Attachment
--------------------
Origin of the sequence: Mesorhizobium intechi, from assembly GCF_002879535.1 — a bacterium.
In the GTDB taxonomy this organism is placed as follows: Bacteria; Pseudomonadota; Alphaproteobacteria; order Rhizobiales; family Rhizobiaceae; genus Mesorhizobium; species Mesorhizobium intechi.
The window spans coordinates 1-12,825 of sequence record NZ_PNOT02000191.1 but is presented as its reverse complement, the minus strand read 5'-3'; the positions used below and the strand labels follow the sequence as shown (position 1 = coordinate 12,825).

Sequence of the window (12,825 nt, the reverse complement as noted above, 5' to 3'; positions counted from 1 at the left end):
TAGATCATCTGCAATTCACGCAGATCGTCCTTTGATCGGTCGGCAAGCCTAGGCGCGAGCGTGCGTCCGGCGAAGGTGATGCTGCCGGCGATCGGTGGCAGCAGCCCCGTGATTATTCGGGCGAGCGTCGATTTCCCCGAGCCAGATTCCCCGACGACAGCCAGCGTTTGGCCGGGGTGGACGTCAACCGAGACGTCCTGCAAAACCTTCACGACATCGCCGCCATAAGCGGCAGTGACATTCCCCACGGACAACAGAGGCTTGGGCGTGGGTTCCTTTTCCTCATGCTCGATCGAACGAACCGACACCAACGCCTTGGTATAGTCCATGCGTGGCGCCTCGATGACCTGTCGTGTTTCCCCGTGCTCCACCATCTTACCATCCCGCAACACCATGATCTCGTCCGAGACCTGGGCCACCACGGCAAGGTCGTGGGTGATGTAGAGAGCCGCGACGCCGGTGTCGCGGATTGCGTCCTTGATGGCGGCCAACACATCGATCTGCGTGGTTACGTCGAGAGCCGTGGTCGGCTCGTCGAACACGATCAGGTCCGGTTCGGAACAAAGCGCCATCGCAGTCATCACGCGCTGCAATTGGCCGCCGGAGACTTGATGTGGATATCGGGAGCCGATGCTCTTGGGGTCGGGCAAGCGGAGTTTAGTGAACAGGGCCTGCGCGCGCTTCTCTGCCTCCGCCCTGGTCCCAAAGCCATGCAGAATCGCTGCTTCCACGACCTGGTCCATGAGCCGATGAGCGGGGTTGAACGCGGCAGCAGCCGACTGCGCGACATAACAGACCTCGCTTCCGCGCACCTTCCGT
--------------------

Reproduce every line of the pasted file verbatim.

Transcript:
Origin of the sequence: Mesorhizobium intechi, from assembly GCF_002879535.1 — a bacterium.
In the GTDB taxonomy this organism is placed as follows: Bacteria; Pseudomonadota; Alphaproteobacteria; order Rhizobiales; family Rhizobiaceae; genus Mesorhizobium; species Mesorhizobium intechi.
The window spans coordinates 1-12,825 of sequence record NZ_PNOT02000191.1 but is presented as its reverse complement, the minus strand read 5'-3'; the positions used below and the strand labels follow the sequence as shown (position 1 = coordinate 12,825).

Sequence of the window (12,825 nt, the reverse complement as noted above, 5' to 3'; positions counted from 1 at the left end):
TAGATCATCTGCAATTCACGCAGATCGTCCTTTGATCGGTCGGCAAGCCTAGGCGCGAGCGTGCGTCCGGCGAAGGTGATGCTGCCGGCGATCGGTGGCAGCAGCCCCGTGATTATTCGGGCGAGCGTCGATTTCCCCGAGCCAGATTCCCCGACGACAGCCAGCGTTTGGCCGGGGTGGACGTCAACCGAGACGTCCTGCAAAACCTTCACGACATCGCCGCCATAAGCGGCAGTGACATTCCCCACGGACAACAGAGGCTTGGGCGTGGGTTCCTTTTCCTCATGCTCGATCGAACGAACCGACACCAACGCCTTGGTATAGTCCATGCGTGGCGCCTCGATGACCTGTCGTGTTTCCCCGTGCTCCACCATCTTACCATCCCGCAACACCATGATCTCGTCCGAGACCTGGGCCACCACGGCAAGGTCGTGGGTGATGTAGAGAGCCGCGACGCCGGTGTCGCGGATTGCGTCCTTGATGGCGGCCAACACATCGATCTGCGTGGTTACGTCGAGAGCCGTGGTCGGCTCGTCGAACACGATCAGGTCCGGTTCGGAACAAAGCGCCATCGCAGTCATCACGCGCTGCAATTGGCCGCCGGAGACTTGATGTGGATATCGGGAGCCGATGCTCTTGGGGTCGGGCAAGCGGAGTTTAGTGAACAGGGCCTGCGCGCGCTTCTCTGCCTCCGCCCTGGTCCCAAAGCCATGCAGAATCGCTGCTTCCACGACCTGGTCCATGAGCCGATGAGCGGGGTTGAACGCGGCAGCAGCCGACTGCGCGACATAACAGACCTCGCTTCCGCGCACCTTCCGT